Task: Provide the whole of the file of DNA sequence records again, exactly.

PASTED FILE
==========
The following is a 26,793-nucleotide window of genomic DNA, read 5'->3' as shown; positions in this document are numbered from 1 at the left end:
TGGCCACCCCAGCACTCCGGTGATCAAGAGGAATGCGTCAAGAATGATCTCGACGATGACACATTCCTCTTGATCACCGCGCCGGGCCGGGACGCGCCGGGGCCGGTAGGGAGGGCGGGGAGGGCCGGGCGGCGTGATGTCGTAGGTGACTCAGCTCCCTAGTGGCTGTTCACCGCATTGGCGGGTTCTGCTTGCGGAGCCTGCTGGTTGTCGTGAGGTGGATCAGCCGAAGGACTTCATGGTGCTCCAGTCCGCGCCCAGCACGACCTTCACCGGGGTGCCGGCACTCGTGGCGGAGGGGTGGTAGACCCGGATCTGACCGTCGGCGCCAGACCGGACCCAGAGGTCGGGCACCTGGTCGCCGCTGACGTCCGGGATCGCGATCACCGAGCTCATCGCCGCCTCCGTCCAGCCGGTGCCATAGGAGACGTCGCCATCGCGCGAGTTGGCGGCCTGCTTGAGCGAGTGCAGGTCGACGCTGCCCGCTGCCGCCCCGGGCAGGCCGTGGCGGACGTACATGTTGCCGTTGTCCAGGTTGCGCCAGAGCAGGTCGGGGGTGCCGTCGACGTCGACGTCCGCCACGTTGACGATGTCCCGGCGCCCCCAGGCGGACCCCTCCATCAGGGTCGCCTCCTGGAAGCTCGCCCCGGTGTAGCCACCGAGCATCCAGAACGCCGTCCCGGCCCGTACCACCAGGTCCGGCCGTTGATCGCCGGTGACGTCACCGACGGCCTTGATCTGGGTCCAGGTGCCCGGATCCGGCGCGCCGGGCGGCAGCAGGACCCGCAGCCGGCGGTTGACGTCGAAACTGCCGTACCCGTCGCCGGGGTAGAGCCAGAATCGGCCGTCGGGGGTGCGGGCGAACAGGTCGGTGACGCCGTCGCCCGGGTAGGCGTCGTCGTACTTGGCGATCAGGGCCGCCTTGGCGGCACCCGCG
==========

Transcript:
The following is a 26,793-nucleotide window of genomic DNA, read 5'->3' as shown; positions in this document are numbered from 1 at the left end:
TGGCCACCCCAGCACTCCGGTGATCAAGAGGAATGCGTCAAGAATGATCTCGACGATGACACATTCCTCTTGATCACCGCGCCGGGCCGGGACGCGCCGGGGCCGGTAGGGAGGGCGGGGAGGGCCGGGCGGCGTGATGTCGTAGGTGACTCAGCTCCCTAGTGGCTGTTCACCGCATTGGCGGGTTCTGCTTGCGGAGCCTGCTGGTTGTCGTGAGGTGGATCAGCCGAAGGACTTCATGGTGCTCCAGTCCGCGCCCAGCACGACCTTCACCGGGGTGCCGGCACTCGTGGCGGAGGGGTGGTAGACCCGGATCTGACCGTCGGCGCCAGACCGGACCCAGAGGTCGGGCACCTGGTCGCCGCTGACGTCCGGGATCGCGATCACCGAGCTCATCGCCGCCTCCGTCCAGCCGGTGCCATAGGAGACGTCGCCATCGCGCGAGTTGGCGGCCTGCTTGAGCGAGTGCAGGTCGACGCTGCCCGCTGCCGCCCCGGGCAGGCCGTGGCGGACGTACATGTTGCCGTTGTCCAGGTTGCGCCAGAGCAGGTCGGGGGTGCCGTCGACGTCGACGTCCGCCACGTTGACGATGTCCCGGCGCCCCCAGGCGGACCCCTCCATCAGGGTCGCCTCCTGGAAGCTCGCCCCGGTGTAGCCACCGAGCATCCAGAACGCCGTCCCGGCCCGTACCACCAGGTCCGGCCGTTGATCGCCGGTGACGTCACCGACGGCCTTGATCTGGGTCCAGGTGCCCGGATCCGGCGCGCCGGGCGGCAGCAGGACCCGCAGCCGGCGGTTGACGTCGAAACTGCCGTACCCGTCGCCGGGGTAGAGCCAGAATCGGCCGTCGGGGGTGCGGGCGAACAGGTCGGTGACGCCGTCGCCCGGGTAGGCGTCGTCGTACTTGGCGATCAGGGCCGCCTTGGCGGCACCCGCG